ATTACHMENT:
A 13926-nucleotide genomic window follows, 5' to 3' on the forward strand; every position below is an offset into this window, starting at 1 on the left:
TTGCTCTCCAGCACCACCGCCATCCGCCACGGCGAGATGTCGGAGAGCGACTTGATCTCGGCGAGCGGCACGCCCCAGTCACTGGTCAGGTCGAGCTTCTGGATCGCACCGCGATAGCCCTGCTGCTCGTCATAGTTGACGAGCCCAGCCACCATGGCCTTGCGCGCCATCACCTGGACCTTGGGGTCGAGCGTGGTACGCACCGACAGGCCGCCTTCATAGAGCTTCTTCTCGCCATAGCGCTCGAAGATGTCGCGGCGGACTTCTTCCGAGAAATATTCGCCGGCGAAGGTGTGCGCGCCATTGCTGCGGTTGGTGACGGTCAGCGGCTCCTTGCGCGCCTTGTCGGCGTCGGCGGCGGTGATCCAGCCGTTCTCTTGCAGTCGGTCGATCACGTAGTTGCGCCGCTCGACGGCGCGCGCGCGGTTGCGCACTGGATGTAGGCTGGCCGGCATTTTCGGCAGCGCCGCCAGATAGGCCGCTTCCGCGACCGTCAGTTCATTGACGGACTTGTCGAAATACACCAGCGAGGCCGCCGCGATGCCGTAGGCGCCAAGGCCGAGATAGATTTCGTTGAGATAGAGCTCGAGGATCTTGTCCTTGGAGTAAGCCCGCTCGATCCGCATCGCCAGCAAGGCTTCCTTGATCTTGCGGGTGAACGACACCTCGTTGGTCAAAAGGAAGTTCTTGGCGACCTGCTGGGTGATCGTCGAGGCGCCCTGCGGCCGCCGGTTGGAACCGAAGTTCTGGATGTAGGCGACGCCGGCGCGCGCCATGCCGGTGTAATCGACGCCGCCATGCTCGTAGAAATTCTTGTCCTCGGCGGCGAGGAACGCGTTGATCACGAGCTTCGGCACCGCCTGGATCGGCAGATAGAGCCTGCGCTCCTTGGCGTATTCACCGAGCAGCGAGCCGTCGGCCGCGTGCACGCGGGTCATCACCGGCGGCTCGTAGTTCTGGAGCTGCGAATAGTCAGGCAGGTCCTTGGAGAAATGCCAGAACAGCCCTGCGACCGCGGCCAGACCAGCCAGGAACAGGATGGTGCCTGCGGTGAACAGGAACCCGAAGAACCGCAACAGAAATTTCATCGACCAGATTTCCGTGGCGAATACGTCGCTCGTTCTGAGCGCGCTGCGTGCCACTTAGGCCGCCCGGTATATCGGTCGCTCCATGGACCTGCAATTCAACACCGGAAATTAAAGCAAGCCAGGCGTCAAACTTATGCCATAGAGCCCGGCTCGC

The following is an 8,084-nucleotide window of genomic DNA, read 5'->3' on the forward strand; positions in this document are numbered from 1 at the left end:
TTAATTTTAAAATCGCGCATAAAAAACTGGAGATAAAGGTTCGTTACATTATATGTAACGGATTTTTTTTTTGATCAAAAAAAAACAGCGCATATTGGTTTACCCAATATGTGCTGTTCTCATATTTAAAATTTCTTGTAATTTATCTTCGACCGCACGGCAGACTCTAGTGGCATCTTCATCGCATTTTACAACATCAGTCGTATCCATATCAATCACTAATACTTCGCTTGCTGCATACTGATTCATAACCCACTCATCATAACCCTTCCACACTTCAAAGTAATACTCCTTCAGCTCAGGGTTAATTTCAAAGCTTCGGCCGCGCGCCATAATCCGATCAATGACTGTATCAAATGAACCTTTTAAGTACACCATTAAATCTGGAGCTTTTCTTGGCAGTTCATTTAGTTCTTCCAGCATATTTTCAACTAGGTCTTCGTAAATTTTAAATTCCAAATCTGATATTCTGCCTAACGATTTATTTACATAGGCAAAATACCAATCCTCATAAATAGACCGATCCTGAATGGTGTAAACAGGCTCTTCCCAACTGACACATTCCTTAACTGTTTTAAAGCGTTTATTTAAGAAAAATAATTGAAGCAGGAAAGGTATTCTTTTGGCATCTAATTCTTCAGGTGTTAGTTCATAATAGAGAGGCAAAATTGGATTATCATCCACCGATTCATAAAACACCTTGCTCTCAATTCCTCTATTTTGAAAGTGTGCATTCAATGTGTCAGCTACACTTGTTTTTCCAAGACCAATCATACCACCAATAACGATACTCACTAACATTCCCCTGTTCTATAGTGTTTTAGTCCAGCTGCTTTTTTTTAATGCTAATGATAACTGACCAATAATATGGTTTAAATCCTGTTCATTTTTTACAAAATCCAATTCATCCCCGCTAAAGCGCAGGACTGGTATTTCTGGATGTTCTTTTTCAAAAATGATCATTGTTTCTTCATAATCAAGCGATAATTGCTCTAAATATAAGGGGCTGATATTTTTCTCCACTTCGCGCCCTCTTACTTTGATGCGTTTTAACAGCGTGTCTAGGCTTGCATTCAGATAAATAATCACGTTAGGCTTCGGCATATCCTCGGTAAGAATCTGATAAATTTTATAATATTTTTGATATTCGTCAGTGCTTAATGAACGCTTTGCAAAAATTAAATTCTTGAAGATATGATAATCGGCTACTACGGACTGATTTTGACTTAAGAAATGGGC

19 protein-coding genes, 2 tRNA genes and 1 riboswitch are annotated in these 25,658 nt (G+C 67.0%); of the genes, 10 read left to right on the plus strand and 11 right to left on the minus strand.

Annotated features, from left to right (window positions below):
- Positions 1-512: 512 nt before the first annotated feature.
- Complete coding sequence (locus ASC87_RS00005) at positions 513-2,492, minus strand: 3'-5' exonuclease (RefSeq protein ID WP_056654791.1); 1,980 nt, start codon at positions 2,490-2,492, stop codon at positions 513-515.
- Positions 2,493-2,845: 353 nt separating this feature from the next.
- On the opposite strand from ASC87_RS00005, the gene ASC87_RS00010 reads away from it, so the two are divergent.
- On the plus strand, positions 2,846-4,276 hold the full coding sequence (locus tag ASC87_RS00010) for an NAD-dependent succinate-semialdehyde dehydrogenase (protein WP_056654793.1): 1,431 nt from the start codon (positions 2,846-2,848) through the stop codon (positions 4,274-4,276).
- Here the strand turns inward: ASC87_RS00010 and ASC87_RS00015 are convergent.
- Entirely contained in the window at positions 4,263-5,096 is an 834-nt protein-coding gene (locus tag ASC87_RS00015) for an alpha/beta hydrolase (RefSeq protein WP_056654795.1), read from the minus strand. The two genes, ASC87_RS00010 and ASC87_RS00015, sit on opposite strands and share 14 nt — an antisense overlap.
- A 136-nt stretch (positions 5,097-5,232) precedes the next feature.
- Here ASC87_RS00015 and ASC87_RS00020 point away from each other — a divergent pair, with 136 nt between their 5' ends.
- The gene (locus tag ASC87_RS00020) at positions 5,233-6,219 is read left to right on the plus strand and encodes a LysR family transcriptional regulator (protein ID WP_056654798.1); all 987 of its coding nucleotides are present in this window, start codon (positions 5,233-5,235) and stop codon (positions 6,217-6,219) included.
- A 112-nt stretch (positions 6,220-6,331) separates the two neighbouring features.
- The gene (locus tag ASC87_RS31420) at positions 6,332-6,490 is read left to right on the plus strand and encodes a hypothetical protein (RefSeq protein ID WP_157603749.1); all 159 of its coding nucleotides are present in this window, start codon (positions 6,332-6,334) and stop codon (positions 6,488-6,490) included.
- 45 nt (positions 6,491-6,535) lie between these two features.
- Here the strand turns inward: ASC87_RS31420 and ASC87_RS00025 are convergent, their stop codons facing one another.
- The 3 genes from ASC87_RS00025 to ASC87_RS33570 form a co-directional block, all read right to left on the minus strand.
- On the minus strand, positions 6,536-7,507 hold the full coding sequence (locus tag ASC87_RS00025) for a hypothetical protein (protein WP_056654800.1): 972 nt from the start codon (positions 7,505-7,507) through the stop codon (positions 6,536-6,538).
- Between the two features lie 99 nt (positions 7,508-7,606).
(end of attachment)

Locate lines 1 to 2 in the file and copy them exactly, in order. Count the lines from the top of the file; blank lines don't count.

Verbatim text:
A 13926-nucleotide genomic window follows, 5' to 3' on the forward strand; every position below is an offset into this window, starting at 1 on the left:
TTGCTCTCCAGCACCACCGCCATCCGCCACGGCGAGATGTCGGAGAGCGACTTGATCTCGGCGAGCGGCACGCCCCAGTCACTGGTCAGGTCGAGCTTCTGGATCGCACCGCGATAGCCCTGCTGCTCGTCATAGTTGACGAGCCCAGCCACCATGGCCTTGCGCGCCATCACCTGGACCTTGGGGTCGAGCGTGGTACGCACCGACAGGCCGCCTTCATAGAGCTTCTTCTCGCCATAGCGCTCGAAGATGTCGCGGCGGACTTCTTCCGAGAAATATTCGCCGGCGAAGGTGTGCGCGCCATTGCTGCGGTTGGTGACGGTCAGCGGCTCCTTGCGCGCCTTGTCGGCGTCGGCGGCGGTGATCCAGCCGTTCTCTTGCAGTCGGTCGATCACGTAGTTGCGCCGCTCGACGGCGCGCGCGCGGTTGCGCACTGGATGTAGGCTGGCCGGCATTTTCGGCAGCGCCGCCAGATAGGCCGCTTCCGCGACCGTCAGTTCATTGACGGACTTGTCGAAATACACCAGCGAGGCCGCCGCGATGCCGTAGGCGCCAAGGCCGAGATAGATTTCGTTGAGATAGAGCTCGAGGATCTTGTCCTTGGAGTAAGCCCGCTCGATCCGCATCGCCAGCAAGGCTTCCTTGATCTTGCGGGTGAACGACACCTCGTTGGTCAAAAGGAAGTTCTTGGCGACCTGCTGGGTGATCGTCGAGGCGCCCTGCGGCCGCCGGTTGGAACCGAAGTTCTGGATGTAGGCGACGCCGGCGCGCGCCATGCCGGTGTAATCGACGCCGCCATGCTCGTAGAAATTCTTGTCCTCGGCGGCGAGGAACGCGTTGATCACGAGCTTCGGCACCGCCTGGATCGGCAGATAGAGCCTGCGCTCCTTGGCGTATTCACCGAGCAGCGAGCCGTCGGCCGCGTGCACGCGGGTCATCACCGGCGGCTCGTAGTTCTGGAGCTGCGAATAGTCAGGCAGGTCCTTGGAGAAATGCCAGAACAGCCCTGCGACCGCGGCCAGACCAGCCAGGAACAGGATGGTGCCTGCGGTGAACAGGAACCCGAAGAACCGCAACAGAAATTTCATCGACCAGATTTCCGTGGCGAATACGTCGCTCGTTCTGAGCGCGCTGCGTGCCACTTAGGCCGCCCGGTATATCGGTCGCTCCATGGACCTGCAATTCAACACCGGAAATTAAAGCAAGCCAGGCGTCAAACTTATGCCATAGAGCCCGGCTCGC